Need advice? Get in touch!
Close this search box.

Forcing the Sale of a Property

It is not unusual for a group of people (whether it be two or more) to form a syndicate for the purposes of purchasing a property as an investment.  Usually the owners hold the property as Tenants in Common.  The shareholding can be equal or otherwise.  For example, a commercial property may be held by three people, one owning one half and the remaining two owning one quarter each.  It is wise for the syndicate to have a partnership agreement.  However, if there is no such agreement and if there is a dispute then Section 66G of the Conveyancing Act can assist where one owner would like to sell the property and the remaining owners would like to keep the property.  Section 66G provides that where a property is held in co-ownership (whether as Joint Tenants or Tenants in Common) the Court may, on the application of any one (or more) of the co-owners appoint a Trustee to hold the property in trust for all of the owners for the specific purpose of selling the property.  At the completion of the sale, the nett proceeds of sale are split between the co-owners in the proportions in which they owned the property.  Proceedings under Section 66G are brought in the Equity Division of the Supreme Court and in most cases there is no defence to the proceedings.  In other words, if all of the documentation is in order, and the ownership of the property by the co-owners is established, then the Court will make the Order and vest the property in the Trustees for the purpose of the sale.  The Court must be satisfied that the Trustees are suitable for the purpose.  It follows that if a property is owned by a group of people that there should be a partnership agreement in place to avoid the possibility of proceedings under Section 66G being brought.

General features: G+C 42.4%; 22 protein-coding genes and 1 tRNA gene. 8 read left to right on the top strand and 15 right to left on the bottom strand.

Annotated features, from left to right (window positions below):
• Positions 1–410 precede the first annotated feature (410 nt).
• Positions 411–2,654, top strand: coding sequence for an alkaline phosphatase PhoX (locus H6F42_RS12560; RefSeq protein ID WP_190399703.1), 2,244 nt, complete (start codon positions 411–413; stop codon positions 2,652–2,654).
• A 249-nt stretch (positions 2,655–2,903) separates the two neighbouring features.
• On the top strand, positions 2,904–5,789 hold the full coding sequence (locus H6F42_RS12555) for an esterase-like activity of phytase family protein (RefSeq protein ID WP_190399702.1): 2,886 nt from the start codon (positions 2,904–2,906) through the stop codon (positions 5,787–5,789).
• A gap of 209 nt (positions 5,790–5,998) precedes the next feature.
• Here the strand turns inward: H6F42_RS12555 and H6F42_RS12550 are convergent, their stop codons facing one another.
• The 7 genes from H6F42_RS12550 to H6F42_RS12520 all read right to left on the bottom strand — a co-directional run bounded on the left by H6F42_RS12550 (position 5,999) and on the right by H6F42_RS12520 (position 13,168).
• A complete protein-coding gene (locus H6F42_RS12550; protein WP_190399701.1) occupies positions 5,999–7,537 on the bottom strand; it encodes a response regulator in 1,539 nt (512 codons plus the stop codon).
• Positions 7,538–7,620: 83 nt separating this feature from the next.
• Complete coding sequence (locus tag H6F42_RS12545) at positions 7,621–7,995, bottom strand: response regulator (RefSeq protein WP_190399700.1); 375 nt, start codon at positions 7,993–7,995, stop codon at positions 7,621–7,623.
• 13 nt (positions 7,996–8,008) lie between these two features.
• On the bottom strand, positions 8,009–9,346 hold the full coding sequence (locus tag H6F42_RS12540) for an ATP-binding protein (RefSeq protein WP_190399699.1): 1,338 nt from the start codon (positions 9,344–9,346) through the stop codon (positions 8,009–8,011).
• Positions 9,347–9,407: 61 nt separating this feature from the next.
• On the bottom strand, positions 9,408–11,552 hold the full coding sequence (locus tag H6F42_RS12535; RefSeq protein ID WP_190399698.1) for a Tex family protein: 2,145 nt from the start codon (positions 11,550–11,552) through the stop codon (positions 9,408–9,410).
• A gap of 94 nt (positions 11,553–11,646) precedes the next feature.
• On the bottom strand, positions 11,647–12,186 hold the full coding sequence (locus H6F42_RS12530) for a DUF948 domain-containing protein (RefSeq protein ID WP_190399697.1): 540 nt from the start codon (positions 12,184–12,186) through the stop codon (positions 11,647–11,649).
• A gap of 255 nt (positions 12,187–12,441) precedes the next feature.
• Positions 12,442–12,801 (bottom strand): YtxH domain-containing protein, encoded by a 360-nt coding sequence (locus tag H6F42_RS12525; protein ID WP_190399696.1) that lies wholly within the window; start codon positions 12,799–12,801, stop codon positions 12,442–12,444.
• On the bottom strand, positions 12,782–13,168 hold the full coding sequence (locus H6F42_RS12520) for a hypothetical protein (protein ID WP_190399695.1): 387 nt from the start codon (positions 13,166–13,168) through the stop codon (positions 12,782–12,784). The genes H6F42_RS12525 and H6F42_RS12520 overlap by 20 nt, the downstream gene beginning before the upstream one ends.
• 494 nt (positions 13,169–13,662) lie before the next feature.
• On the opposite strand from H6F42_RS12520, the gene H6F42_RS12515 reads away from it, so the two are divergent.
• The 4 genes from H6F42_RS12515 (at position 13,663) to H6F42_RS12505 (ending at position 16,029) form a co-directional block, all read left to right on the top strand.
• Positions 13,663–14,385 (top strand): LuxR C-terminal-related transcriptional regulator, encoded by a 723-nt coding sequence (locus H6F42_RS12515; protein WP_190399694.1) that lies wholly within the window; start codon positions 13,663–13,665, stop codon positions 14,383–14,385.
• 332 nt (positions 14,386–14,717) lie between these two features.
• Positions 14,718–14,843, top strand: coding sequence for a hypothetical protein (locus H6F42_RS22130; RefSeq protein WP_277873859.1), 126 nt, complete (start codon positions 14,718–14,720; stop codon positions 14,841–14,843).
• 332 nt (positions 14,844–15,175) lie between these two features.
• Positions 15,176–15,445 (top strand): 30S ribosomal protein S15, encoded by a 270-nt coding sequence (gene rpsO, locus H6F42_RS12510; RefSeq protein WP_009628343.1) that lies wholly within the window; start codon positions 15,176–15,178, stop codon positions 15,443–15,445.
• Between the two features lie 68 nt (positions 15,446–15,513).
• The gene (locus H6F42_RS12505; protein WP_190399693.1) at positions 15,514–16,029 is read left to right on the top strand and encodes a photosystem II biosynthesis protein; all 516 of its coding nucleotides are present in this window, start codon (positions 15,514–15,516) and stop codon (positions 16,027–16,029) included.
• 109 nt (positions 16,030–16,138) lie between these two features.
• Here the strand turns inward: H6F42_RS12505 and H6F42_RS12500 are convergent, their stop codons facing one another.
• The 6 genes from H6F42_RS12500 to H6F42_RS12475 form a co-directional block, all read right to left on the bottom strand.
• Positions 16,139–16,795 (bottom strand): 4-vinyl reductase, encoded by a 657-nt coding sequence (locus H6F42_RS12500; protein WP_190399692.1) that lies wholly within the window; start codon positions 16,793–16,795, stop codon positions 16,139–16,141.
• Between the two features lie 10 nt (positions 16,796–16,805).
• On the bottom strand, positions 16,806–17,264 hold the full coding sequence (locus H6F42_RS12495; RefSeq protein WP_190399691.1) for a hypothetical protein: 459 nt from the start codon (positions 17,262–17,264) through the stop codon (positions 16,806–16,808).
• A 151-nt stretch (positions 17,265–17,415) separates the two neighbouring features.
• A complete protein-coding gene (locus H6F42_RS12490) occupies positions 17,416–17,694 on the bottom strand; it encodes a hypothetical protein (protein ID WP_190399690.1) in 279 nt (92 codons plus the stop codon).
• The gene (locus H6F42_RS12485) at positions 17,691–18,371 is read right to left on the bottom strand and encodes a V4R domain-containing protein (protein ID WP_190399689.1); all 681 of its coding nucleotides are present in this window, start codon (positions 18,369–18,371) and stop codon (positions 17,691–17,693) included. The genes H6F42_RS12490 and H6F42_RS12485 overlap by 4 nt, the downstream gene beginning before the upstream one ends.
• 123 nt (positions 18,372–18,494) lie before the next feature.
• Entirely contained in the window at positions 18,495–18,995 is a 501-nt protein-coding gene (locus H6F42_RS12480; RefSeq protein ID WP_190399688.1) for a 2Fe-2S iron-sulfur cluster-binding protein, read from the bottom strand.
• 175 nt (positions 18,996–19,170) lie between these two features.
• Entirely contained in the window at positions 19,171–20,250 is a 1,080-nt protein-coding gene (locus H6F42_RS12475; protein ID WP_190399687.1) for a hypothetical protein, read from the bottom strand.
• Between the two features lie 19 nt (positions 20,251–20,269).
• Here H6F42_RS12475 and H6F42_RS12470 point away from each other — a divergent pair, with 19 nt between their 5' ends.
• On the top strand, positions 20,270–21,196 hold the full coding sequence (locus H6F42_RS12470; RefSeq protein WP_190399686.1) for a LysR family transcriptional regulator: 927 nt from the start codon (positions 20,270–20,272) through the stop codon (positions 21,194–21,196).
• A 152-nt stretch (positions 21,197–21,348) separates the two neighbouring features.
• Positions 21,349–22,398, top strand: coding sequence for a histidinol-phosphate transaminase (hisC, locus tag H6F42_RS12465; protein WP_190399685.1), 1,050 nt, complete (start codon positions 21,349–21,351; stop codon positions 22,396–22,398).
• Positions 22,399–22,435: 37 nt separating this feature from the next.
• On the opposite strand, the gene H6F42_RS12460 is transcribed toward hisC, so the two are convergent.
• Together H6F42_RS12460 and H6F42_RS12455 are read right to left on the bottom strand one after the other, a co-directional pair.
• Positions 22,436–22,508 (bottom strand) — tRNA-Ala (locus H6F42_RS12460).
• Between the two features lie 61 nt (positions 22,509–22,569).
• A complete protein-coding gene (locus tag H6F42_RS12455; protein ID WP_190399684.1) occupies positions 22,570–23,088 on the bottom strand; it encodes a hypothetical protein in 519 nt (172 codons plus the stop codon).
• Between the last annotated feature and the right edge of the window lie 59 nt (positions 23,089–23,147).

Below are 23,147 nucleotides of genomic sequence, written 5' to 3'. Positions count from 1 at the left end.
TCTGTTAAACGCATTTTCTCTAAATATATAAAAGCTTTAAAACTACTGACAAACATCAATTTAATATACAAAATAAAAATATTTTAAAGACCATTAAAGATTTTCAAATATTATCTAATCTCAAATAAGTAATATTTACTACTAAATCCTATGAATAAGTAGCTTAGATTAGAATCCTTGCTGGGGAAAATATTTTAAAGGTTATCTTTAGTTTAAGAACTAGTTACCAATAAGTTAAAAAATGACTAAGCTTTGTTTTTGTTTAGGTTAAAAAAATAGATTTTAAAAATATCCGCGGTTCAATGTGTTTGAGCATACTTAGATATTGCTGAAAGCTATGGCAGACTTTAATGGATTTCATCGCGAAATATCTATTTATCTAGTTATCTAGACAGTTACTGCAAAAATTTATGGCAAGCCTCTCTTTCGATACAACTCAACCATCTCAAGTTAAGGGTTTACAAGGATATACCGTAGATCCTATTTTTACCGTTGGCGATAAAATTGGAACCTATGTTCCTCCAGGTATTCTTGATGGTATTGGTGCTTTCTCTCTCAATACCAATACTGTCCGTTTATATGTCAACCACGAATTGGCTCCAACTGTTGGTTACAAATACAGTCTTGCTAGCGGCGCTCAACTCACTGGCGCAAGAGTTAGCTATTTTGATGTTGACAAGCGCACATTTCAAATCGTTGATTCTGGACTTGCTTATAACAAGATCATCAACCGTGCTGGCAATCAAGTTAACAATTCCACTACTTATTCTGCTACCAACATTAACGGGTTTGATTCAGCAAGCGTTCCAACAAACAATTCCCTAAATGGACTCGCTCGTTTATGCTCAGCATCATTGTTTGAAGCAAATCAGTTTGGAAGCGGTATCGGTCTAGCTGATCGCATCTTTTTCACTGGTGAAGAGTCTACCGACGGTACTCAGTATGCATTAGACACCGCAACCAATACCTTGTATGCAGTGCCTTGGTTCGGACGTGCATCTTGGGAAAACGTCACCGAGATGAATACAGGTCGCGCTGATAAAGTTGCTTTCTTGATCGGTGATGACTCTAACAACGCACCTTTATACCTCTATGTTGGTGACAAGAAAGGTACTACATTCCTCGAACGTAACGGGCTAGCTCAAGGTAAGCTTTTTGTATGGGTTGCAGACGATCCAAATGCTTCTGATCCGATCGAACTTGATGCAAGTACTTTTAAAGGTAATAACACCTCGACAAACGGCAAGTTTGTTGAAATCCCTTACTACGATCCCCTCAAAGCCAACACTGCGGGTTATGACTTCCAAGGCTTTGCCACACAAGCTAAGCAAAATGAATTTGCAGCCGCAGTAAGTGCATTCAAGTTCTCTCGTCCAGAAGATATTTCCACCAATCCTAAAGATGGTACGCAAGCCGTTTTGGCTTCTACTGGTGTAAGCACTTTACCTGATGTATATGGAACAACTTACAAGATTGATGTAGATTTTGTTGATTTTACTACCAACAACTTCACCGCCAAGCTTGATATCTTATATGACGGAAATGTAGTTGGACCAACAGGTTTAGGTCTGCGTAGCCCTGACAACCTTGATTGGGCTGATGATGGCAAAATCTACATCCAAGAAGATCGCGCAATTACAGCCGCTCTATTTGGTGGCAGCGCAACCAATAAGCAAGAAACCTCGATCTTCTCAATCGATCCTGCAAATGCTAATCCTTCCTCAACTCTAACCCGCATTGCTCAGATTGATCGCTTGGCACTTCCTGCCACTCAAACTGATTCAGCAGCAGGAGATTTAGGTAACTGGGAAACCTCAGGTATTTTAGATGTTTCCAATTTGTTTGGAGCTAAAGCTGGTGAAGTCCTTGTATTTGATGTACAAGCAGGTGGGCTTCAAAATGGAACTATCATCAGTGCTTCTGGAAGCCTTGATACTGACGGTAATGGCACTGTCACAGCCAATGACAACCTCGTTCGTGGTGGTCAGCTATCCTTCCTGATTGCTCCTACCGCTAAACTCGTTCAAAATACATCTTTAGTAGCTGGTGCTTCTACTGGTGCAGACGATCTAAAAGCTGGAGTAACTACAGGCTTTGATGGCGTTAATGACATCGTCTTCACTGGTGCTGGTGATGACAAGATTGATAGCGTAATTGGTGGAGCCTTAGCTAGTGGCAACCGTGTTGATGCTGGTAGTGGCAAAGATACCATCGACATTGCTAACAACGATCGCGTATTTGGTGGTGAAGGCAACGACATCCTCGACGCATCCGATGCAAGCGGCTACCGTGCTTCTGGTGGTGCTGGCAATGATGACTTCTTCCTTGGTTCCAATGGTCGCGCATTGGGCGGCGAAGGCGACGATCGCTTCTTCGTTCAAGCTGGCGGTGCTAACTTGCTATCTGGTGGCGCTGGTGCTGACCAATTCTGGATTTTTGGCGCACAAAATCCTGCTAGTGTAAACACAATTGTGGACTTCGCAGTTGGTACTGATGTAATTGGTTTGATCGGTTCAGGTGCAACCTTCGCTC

Liability limited by a scheme approved under Professional Standards Legislation

Share this article

Contact Us